THEY wed in 1925 and after an incredible 87 years together Karam and Kartari Chand are thought to be one of the world’s longest married couples.
Karam 106, and wife Kartari, who will be 100 this year, tied the knot in a Sikh ceremony on January 6, 1925 in a village in the Punjab region of India.
Their family are checking with Guinness World Records to see whether they qualify for any records.
The Chands, who live in Bradford, have eight children, 27 grandchildren and 23 great-grandchildren and put their long marriage down to getting along with each other and enjoying life.
Mr Chand, who moved to the UK in 1965, said: “Eat and drink what you want but in moderation. I have never held back from enjoying my life.”
The retired mill worker smokes one cigarette a day before his evening meal and also drinks a tot of whisky or brandy three or four times a week.
Mrs Chand said: “We have always eaten good wholesome food, there’s nothing artificial in our diet but things like butter, milk and fresh yoghurt are what we like.
“We know that being married for 87 years is a blessing, but equally we will be ready to go when it’s time, it’s all up to the will of God, but we really have lived a good life.
“We just get along with each other and we are family focused. It’s simple really.”
The year the couple wed, 1925, was the year Margaret Thatcher was born, Stanley Baldwin was British Prime Minister and Bolton Wanderers won their second FA Cup.
Daughter Kaushalya Devi, 51, their third youngest child, an administrator, said: “I really feel proud that they have been married so long, lived so long and we have enjoyed their company so long.
“They are such wonderful parents and are there for their family all the time.
“For them to be officially the longest married couple in the world would be wonderful. We are so proud to have them as parents.”
Mrs Chand is looking forward to getting a letter from The Queen, who was born four months after the couple wed, when she celebrates her 100th birthday, and said that she and her husband enjoyed doing many things, such as eating meals together and going to the temple.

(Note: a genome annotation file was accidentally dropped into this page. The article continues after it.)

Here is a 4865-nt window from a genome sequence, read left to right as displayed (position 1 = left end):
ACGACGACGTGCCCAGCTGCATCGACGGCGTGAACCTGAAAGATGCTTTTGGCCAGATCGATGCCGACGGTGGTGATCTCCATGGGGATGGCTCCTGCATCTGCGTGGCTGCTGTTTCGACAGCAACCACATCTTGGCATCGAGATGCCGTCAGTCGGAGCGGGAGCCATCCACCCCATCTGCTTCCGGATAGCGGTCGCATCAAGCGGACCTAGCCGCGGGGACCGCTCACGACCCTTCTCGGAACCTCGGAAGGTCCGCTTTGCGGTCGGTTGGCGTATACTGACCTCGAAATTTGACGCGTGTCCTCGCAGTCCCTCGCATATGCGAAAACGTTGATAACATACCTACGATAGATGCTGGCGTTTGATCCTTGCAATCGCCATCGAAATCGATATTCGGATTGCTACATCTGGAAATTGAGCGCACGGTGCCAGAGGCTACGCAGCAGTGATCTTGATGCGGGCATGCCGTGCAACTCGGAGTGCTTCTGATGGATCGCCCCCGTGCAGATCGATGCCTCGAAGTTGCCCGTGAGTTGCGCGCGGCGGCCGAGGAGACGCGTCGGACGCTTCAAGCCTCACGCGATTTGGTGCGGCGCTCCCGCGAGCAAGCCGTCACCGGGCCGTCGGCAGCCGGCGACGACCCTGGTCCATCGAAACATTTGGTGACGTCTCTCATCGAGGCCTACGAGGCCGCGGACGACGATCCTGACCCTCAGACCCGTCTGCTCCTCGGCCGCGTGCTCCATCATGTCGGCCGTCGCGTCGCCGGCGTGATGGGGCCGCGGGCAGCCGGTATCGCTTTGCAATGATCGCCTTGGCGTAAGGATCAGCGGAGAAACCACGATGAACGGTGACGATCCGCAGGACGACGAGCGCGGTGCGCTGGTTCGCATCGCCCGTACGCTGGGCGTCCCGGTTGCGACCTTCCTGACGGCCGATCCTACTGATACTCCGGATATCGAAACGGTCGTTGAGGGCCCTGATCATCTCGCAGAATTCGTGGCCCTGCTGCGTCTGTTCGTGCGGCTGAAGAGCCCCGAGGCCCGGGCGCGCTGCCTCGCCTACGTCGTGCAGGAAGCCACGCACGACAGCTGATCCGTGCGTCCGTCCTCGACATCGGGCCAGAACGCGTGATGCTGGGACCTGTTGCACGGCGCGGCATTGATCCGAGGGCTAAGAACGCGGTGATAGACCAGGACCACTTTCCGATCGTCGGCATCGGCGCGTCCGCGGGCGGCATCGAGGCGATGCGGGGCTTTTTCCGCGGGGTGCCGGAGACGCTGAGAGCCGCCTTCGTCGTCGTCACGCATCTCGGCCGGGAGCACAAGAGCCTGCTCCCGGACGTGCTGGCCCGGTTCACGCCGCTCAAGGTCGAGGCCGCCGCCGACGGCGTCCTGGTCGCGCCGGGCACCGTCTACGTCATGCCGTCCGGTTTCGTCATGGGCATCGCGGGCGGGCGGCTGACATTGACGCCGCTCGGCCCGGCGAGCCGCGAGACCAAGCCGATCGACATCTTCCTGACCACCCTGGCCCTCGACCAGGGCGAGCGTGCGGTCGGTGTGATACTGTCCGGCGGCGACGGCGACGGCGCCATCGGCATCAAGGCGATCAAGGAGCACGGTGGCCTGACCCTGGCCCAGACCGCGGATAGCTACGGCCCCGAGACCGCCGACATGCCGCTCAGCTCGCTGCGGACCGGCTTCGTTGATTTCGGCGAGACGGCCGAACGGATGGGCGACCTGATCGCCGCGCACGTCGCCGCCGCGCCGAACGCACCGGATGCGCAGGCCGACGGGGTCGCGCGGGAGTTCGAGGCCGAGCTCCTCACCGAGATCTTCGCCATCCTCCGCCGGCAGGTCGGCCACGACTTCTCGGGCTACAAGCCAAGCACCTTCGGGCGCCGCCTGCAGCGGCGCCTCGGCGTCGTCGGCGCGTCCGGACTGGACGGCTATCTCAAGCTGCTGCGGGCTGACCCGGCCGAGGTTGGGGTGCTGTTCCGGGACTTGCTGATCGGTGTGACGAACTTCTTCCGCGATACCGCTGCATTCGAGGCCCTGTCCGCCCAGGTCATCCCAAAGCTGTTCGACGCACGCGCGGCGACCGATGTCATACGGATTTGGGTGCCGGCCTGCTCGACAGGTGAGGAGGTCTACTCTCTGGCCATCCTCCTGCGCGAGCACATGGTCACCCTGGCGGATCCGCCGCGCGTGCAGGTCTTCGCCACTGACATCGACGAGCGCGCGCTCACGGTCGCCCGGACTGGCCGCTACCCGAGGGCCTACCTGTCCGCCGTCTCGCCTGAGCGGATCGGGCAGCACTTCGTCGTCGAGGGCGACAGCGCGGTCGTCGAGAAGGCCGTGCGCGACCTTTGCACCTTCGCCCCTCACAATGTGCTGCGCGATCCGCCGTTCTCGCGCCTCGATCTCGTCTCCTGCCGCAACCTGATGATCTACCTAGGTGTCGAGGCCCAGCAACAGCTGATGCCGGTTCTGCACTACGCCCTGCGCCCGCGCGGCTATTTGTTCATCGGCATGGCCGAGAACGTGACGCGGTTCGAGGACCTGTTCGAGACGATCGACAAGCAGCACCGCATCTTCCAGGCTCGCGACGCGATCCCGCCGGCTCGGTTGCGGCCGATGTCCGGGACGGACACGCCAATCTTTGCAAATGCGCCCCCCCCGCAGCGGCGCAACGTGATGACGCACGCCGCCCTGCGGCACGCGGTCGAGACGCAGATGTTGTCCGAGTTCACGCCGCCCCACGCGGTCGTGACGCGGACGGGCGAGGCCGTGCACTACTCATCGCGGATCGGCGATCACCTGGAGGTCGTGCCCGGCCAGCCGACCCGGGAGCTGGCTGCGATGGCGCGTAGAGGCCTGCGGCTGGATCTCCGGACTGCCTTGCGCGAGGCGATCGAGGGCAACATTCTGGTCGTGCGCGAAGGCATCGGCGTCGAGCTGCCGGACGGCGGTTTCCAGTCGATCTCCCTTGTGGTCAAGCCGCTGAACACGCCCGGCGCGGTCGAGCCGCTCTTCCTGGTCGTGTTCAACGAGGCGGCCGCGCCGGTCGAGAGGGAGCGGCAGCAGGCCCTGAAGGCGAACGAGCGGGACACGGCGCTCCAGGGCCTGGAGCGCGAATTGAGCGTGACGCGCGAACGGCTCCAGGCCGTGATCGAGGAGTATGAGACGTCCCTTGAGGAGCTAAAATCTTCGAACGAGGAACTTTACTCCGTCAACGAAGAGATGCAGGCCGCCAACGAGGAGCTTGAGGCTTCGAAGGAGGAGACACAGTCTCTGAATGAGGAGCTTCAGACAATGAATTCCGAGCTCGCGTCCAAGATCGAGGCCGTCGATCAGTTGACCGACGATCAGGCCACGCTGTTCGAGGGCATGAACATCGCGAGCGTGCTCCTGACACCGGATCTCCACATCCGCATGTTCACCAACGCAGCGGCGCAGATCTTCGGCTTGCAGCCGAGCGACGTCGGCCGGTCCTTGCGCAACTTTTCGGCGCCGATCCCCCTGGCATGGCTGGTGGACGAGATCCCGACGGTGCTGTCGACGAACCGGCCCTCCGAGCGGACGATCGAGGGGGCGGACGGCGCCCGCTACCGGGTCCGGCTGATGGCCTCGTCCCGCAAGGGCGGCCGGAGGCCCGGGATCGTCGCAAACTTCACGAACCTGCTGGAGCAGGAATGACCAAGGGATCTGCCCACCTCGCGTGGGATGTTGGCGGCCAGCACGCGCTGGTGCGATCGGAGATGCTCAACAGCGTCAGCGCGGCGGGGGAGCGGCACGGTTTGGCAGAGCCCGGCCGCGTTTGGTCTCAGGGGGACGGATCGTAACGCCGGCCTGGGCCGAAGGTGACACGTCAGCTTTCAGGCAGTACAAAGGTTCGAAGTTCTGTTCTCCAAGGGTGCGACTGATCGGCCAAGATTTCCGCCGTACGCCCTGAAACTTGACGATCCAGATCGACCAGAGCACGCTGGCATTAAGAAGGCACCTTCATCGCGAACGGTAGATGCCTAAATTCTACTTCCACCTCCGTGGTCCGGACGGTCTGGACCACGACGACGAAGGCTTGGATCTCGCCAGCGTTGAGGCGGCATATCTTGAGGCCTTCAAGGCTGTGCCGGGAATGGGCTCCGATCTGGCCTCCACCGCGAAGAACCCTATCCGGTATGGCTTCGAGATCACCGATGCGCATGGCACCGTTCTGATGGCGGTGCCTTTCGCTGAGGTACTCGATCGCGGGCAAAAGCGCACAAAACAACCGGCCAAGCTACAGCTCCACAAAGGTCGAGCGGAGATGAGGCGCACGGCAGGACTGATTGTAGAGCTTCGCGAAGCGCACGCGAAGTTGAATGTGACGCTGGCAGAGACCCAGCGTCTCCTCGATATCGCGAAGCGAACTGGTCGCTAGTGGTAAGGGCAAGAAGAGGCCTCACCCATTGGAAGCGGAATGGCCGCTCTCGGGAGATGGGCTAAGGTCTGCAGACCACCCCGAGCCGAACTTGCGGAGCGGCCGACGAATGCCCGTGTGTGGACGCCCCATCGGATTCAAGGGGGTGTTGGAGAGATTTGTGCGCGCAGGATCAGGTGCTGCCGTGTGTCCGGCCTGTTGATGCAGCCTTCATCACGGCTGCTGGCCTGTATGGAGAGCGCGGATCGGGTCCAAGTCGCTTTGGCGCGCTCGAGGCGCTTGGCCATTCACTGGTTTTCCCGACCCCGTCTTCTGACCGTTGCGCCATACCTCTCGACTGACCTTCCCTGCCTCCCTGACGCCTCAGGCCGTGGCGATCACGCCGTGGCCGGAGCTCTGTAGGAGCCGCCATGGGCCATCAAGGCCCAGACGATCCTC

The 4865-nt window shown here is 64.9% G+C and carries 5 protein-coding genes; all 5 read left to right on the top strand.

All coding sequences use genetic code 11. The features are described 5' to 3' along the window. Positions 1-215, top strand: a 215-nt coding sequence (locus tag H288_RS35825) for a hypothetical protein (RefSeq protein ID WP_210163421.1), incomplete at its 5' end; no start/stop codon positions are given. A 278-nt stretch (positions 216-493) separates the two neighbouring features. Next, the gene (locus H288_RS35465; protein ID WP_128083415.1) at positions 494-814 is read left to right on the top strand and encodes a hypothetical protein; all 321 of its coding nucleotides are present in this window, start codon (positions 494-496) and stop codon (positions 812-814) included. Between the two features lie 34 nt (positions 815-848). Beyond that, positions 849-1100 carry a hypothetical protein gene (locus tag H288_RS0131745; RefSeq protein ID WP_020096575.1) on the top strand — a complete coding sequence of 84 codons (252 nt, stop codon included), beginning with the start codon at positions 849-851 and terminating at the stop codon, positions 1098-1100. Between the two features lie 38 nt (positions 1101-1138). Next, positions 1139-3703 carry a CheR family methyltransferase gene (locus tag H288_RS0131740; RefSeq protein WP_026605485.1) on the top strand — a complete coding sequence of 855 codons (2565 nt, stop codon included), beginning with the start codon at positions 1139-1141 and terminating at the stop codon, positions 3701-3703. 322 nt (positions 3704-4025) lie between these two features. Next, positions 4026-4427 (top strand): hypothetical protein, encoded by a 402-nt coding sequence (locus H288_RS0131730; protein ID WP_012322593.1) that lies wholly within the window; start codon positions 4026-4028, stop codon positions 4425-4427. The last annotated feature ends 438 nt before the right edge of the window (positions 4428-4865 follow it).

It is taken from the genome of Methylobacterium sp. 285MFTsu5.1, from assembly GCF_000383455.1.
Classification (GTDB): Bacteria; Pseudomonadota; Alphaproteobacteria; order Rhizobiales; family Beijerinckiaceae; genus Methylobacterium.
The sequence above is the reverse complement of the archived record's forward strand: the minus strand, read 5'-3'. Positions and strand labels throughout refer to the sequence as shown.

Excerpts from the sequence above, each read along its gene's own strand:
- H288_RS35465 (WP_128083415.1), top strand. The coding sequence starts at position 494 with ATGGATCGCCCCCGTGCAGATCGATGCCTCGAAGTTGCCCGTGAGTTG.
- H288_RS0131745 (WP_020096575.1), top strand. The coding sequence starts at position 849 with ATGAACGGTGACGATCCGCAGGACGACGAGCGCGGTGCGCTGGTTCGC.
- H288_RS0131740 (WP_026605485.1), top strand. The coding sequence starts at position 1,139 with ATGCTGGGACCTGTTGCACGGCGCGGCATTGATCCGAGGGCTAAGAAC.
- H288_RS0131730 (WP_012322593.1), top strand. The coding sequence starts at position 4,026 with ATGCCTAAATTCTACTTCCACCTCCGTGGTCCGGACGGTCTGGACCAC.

But the couple have found some aspects of their old age were difficult.
Mrs Chand said: “My eldest son died and that was hard for us because you don’t expect to outlive your own children.
“We have seen many other close family members depart and that’s something we just have to live with.
“When you get so old your eyesight and hearing starts to get weaker and you ache more when moving about.
“But considering our age and the hard work we have undertaken during our lives, we’re not doing so bad.”
Like many Asian people living in the UK, the Chands live within a traditional extended family.
Mr and Mrs Chand now live with their youngest son Satpal, his wife and two of their four children.
Satpal Chand said: ““We really feel blessed that our parents are still here with us and every day is a bonus.
“I think that keeping the minds of older people active is the key to them staying alert and healthy.
“If you have been given the privilege to look after your parents you must involve them fully in family life and never get angry with them, keep them happy and they will then look forward to getting up the next morning.”
Satpal said he would like to think that his parents were the longest married couple in the UK but added: ““Breaking records is not so important to us, it’s all about living together as one family and respecting each other’s values.
“If my mother and father are record breakers then they’ve made us even more proud of them than we already are.”
Record breakers in marriage line
UP until now Britain’s longest-ever marriage was officially that of Thomas and Elizabeth Morgan of Caerleon, Wales.
They wed on May 4, 1809 and remained married for 81 years 260 days until Elizabeth’s death on January 19, 1891.
Last February Herbert and Zelmyra Fisher of North Carolina, who wed in May 1924, entered the Guinness Book of Records as the world’s longest married couple. In 2010 Harold and Dorie Coupland from Scarborough, North Yorkshire celebrated 78 years of marriage, when both were aged 97.
A year earlier Frank Milford died aged 101 holding the hand of his wife Anita, whom he had wed 81 years earlier.